In Zimmerman Jury Selection, Black Jurors Present Challenge
A week into George Zimmerman's second-degree murder trial, attorneys face a special challenge when it comes to selecting black jurors. They're trying to keep race out of the trial. But they can't ignore public concerns about race.
Kareem Jordan is a criminal justice associate professor at the University of Central Florida. He says the public must feel as though the verdict is fair, and attorneys must select a jury with no appearance of racial bias.
That means potential jurors likely will face more questions about race as jury selection continues this week.
"It matters their personal experiences that these potential jurors have, again whether or not they were the victim of a crime, whether or not they at least felt they were a victim of profiling."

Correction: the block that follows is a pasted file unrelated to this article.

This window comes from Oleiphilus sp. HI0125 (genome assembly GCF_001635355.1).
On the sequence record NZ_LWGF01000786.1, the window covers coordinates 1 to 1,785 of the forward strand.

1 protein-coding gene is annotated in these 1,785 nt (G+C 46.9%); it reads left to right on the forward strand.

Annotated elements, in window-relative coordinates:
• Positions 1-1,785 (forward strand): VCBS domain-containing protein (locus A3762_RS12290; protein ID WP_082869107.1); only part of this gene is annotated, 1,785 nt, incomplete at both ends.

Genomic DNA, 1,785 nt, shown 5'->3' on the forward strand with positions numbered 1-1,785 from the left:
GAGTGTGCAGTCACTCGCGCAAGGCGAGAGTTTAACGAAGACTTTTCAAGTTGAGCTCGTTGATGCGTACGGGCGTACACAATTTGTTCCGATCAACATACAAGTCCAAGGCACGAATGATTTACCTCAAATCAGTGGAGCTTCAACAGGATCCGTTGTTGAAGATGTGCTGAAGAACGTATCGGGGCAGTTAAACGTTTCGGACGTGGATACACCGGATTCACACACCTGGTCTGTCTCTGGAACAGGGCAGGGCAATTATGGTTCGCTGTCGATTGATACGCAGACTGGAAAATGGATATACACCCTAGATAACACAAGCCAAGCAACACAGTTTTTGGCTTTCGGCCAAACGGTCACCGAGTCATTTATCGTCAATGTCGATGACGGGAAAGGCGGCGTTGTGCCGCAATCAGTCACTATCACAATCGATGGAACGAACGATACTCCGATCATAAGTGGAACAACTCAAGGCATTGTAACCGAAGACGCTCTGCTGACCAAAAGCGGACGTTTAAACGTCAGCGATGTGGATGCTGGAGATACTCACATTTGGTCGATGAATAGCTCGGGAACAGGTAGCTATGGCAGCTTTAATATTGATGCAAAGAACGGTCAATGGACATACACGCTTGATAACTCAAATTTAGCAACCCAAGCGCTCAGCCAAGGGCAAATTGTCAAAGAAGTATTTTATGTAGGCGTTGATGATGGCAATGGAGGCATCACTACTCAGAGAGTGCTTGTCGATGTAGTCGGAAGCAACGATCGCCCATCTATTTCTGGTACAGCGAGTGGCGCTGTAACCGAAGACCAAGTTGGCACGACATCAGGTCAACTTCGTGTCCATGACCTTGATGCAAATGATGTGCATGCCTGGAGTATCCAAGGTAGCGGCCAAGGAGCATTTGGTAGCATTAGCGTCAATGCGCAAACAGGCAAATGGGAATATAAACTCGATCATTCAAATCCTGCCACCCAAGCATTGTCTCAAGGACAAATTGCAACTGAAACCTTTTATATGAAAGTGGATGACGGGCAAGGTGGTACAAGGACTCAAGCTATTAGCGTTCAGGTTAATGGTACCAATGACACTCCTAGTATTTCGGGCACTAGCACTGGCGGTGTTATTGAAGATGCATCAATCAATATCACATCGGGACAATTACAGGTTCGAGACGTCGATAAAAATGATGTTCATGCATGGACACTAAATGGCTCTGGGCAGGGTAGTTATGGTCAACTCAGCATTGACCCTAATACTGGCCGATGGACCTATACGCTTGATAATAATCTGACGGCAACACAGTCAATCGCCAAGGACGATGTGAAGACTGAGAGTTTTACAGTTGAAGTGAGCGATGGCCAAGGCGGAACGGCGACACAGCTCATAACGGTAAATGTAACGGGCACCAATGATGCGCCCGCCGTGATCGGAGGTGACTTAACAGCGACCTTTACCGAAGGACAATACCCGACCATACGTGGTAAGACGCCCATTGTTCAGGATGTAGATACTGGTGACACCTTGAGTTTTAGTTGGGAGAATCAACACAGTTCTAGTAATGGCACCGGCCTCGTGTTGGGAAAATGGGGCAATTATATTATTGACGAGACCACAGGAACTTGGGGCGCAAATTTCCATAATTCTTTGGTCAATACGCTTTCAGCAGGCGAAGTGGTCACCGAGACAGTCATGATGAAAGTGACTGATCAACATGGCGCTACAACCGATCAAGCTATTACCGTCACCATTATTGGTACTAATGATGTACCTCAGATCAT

Jordan says the questioning will be tricky for attorneys. They can't give any impression of racial bias, either. He says the best jury will be a diverse one, composed of many races and backgrounds.
Zimmerman faces trial in Sanford, the same place where he says he shot and killed unarmed black teen Trayvon Martin in self-defense.
Attorneys will select six jurors and four alternates. They will remain anonymous and be sequestered throughout the trial.
To see more, visit http://www.wmfe.org.